The UK’s long-haul airlines will put the worst of the pandemic – as well as old rivalries – behind them on Monday morning, when British Airways and Virgin Atlantic take off simultaneously at Heathrow for the first transatlantic flights carrying leisure travellers to the US since Covid-19 closed borders in March 2020.
The bosses of Virgin and BA said it was a “pivotal moment” for the battered industry, with both airlines having registered enormous losses and shed thousands of staff during 20 months of restricted travel.
BA flight BA001 – a number previously reserved for Concorde – and Virgin flight VS3 will take off from London Heathrow on parallel runways for New York’s JFK airport at 8.30am, more than 600 days since the US travel ban was introduced.
The transatlantic corridor has in recent years accounted for the majority of Virgin and BA profits, and the airlines said the reopening of the US borders to foreign travellers, announced in late September by the Biden administration, would be a significant boost for the industry. Before the pandemic, 22 million people a year travelled between the two countries, along with 900,000 tonnes of cargo.
Vaccinated US visitors have been able to travel to Britain since the summer, when the UK lifted quarantine restrictions, boosting passenger numbers, but the airlines are now increasing schedules and there are full planes this week for the first time.
With both airlines deeply damaged by the pandemic – BA’s owner, IAG, is expecting losses of €7.3bn over 2020 and 2021, and Virgin has been on the brink of collapse – the pair will put on a rare show of unity after decades of bitter rivalry.
The transport secretary, Grant Shapps, said it was a “historic event” and “marks a significant moment for the aviation sector”.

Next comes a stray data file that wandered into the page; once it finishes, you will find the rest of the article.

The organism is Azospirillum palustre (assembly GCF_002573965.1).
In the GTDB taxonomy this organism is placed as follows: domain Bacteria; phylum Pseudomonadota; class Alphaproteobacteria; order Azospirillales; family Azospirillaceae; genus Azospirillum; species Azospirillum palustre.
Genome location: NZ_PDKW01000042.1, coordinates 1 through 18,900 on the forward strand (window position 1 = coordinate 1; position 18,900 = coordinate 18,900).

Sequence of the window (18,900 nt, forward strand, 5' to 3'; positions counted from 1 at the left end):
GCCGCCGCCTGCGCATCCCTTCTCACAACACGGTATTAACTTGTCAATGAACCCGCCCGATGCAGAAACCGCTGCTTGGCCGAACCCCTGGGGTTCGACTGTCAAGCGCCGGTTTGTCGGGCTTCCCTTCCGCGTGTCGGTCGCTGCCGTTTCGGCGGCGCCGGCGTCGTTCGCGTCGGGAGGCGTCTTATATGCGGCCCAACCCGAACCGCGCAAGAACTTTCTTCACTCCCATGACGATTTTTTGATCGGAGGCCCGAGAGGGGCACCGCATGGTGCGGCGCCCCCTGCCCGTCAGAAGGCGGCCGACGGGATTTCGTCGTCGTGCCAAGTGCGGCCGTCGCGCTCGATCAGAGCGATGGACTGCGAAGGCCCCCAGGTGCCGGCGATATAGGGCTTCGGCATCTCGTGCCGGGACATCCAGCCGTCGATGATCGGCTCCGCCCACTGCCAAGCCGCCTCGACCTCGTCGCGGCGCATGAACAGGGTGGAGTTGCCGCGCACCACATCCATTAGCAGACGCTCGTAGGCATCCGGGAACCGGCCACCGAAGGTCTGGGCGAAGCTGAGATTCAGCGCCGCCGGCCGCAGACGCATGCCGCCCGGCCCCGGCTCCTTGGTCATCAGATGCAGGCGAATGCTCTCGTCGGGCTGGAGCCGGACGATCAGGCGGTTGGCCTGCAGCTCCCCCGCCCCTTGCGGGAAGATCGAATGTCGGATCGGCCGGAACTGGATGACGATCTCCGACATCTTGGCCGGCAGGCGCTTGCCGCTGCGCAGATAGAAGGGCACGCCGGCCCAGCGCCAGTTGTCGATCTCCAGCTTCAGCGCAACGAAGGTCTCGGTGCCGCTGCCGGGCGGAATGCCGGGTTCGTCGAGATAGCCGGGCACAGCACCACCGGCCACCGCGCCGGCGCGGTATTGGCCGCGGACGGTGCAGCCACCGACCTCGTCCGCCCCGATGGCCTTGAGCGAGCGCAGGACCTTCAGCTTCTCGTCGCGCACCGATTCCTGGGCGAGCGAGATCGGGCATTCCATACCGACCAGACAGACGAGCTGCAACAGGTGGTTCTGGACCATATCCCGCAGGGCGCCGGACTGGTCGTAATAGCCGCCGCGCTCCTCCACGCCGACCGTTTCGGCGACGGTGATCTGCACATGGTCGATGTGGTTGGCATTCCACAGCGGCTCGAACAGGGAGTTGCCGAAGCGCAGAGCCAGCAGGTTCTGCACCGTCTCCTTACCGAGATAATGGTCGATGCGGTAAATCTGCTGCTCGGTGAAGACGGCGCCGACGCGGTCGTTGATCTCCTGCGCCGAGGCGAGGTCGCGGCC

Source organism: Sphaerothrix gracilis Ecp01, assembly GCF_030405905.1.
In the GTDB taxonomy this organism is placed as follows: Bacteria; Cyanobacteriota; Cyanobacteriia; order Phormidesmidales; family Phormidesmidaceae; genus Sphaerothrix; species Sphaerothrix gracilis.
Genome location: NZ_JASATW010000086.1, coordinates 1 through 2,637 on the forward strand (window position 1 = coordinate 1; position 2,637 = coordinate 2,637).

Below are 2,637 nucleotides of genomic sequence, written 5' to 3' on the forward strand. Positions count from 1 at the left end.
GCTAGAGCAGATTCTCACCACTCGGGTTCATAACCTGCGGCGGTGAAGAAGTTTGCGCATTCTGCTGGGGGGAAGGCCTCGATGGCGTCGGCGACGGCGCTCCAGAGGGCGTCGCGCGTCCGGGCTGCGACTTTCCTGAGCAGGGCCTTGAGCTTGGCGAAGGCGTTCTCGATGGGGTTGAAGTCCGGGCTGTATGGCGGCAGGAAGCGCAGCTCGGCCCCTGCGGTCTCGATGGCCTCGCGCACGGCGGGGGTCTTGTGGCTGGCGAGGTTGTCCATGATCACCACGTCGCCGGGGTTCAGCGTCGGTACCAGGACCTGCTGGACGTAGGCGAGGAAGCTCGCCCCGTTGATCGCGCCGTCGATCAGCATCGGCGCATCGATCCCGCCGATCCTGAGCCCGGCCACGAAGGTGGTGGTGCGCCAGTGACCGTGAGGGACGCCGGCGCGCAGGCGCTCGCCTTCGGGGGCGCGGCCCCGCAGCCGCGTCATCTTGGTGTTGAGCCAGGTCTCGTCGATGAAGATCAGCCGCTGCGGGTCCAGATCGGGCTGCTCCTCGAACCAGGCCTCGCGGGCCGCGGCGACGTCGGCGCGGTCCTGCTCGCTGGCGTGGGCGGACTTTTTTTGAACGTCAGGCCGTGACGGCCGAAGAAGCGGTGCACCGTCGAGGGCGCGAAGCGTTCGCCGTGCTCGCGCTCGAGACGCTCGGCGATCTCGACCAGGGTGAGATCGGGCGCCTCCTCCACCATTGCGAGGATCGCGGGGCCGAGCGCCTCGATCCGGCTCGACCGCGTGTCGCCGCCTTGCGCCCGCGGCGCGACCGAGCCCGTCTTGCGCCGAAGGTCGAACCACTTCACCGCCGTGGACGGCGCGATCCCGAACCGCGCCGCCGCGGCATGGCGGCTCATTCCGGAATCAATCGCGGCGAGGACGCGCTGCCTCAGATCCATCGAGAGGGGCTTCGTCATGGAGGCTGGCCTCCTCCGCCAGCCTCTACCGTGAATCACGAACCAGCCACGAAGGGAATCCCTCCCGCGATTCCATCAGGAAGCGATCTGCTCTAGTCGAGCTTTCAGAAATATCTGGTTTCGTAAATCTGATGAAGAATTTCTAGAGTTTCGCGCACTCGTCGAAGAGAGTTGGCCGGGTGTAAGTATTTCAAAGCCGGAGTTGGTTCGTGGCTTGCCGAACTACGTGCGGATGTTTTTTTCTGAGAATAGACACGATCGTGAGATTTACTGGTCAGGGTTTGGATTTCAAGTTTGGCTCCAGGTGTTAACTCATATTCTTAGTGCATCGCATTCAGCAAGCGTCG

Sean Doyle, BA’s chief executive, said it was a moment to celebrate: “We’re setting aside rivalry and for the first time ever, British Airways and Virgin Atlantic aircraft will be seen taking off together to mark the vital importance of the transatlantic corridor.
“Transatlantic connectivity is vital for the UK’s economic recovery, which is why we’ve been calling for the safe reopening of the UK-US travel corridor for such a long time. We must now look forward with optimism, get trade and tourism back on track, and allow friends and families to connect once again.”
Shai Weiss, Virgin Atlantic’s chief executive, said: “Today is a time for celebration, not rivalry. The US has been our heartland for more than 37 years and we are simply not Virgin without the Atlantic.”
Both will fly A350 planes after retiring their least fuel-efficient jumbos, the Boeing 747s, as the pandemic hit, and Virgin will have a significantly smaller fleet. Weiss said the airline’s battle for survival was “still with us, and cost discipline remains. But with the opening of the US market, we’re at 60% of our capacity, and we feel more confident than in a long time about the prospects.”